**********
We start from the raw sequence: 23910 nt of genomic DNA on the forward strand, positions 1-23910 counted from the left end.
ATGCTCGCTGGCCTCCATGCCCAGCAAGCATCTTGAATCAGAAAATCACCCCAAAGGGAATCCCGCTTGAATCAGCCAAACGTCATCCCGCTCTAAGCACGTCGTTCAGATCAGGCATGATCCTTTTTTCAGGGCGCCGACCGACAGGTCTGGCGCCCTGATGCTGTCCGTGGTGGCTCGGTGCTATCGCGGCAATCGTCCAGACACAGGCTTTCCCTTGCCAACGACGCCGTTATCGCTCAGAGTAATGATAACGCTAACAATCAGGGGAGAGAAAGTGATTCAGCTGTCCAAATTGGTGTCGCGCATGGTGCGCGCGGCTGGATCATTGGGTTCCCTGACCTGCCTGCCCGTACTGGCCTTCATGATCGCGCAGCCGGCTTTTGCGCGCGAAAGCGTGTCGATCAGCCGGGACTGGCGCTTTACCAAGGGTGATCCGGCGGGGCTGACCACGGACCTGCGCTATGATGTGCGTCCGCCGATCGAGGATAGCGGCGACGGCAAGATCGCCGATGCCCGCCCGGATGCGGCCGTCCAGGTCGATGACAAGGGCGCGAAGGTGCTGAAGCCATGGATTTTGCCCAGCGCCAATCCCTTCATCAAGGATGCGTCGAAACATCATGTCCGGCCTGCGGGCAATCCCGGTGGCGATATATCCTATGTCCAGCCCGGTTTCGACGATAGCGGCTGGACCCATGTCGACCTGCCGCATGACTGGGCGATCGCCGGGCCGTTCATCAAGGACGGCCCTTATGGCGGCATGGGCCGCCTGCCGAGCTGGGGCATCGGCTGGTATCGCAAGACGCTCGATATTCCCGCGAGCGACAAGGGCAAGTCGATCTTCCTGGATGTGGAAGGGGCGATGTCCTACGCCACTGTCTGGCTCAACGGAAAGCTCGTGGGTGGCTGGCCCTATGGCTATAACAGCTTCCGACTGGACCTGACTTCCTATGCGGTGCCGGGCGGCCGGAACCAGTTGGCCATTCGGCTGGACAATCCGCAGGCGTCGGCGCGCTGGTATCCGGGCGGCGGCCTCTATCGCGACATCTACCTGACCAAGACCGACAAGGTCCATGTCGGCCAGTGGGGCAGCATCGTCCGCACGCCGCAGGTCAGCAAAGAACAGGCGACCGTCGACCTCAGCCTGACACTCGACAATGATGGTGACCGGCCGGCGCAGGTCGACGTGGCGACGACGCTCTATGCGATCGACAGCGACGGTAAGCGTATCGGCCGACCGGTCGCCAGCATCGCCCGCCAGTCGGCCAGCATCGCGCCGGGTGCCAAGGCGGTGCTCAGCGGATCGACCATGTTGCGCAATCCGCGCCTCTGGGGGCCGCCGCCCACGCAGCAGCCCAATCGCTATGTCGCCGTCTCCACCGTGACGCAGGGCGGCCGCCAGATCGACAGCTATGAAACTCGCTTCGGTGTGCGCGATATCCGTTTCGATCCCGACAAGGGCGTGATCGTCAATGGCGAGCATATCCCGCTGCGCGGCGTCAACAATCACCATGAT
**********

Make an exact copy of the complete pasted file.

We start from the raw sequence: 23910 nt of genomic DNA on the forward strand, positions 1-23910 counted from the left end.
ATGCTCGCTGGCCTCCATGCCCAGCAAGCATCTTGAATCAGAAAATCACCCCAAAGGGAATCCCGCTTGAATCAGCCAAACGTCATCCCGCTCTAAGCACGTCGTTCAGATCAGGCATGATCCTTTTTTCAGGGCGCCGACCGACAGGTCTGGCGCCCTGATGCTGTCCGTGGTGGCTCGGTGCTATCGCGGCAATCGTCCAGACACAGGCTTTCCCTTGCCAACGACGCCGTTATCGCTCAGAGTAATGATAACGCTAACAATCAGGGGAGAGAAAGTGATTCAGCTGTCCAAATTGGTGTCGCGCATGGTGCGCGCGGCTGGATCATTGGGTTCCCTGACCTGCCTGCCCGTACTGGCCTTCATGATCGCGCAGCCGGCTTTTGCGCGCGAAAGCGTGTCGATCAGCCGGGACTGGCGCTTTACCAAGGGTGATCCGGCGGGGCTGACCACGGACCTGCGCTATGATGTGCGTCCGCCGATCGAGGATAGCGGCGACGGCAAGATCGCCGATGCCCGCCCGGATGCGGCCGTCCAGGTCGATGACAAGGGCGCGAAGGTGCTGAAGCCATGGATTTTGCCCAGCGCCAATCCCTTCATCAAGGATGCGTCGAAACATCATGTCCGGCCTGCGGGCAATCCCGGTGGCGATATATCCTATGTCCAGCCCGGTTTCGACGATAGCGGCTGGACCCATGTCGACCTGCCGCATGACTGGGCGATCGCCGGGCCGTTCATCAAGGACGGCCCTTATGGCGGCATGGGCCGCCTGCCGAGCTGGGGCATCGGCTGGTATCGCAAGACGCTCGATATTCCCGCGAGCGACAAGGGCAAGTCGATCTTCCTGGATGTGGAAGGGGCGATGTCCTACGCCACTGTCTGGCTCAACGGAAAGCTCGTGGGTGGCTGGCCCTATGGCTATAACAGCTTCCGACTGGACCTGACTTCCTATGCGGTGCCGGGCGGCCGGAACCAGTTGGCCATTCGGCTGGACAATCCGCAGGCGTCGGCGCGCTGGTATCCGGGCGGCGGCCTCTATCGCGACATCTACCTGACCAAGACCGACAAGGTCCATGTCGGCCAGTGGGGCAGCATCGTCCGCACGCCGCAGGTCAGCAAAGAACAGGCGACCGTCGACCTCAGCCTGACACTCGACAATGATGGTGACCGGCCGGCGCAGGTCGACGTGGCGACGACGCTCTATGCGATCGACAGCGACGGTAAGCGTATCGGCCGACCGGTCGCCAGCATCGCCCGCCAGTCGGCCAGCATCGCGCCGGGTGCCAAGGCGGTGCTCAGCGGATCGACCATGTTGCGCAATCCGCGCCTCTGGGGGCCGCCGCCCACGCAGCAGCCCAATCGCTATGTCGCCGTCTCCACCGTGACGCAGGGCGGCCGCCAGATCGACAGCTATGAAACTCGCTTCGGTGTGCGCGATATCCGTTTCGATCCCGACAAGGGCGTGATCGTCAATGGCGAGCATATCCCGCTGCGCGGCGTCAACAATCACCATGAT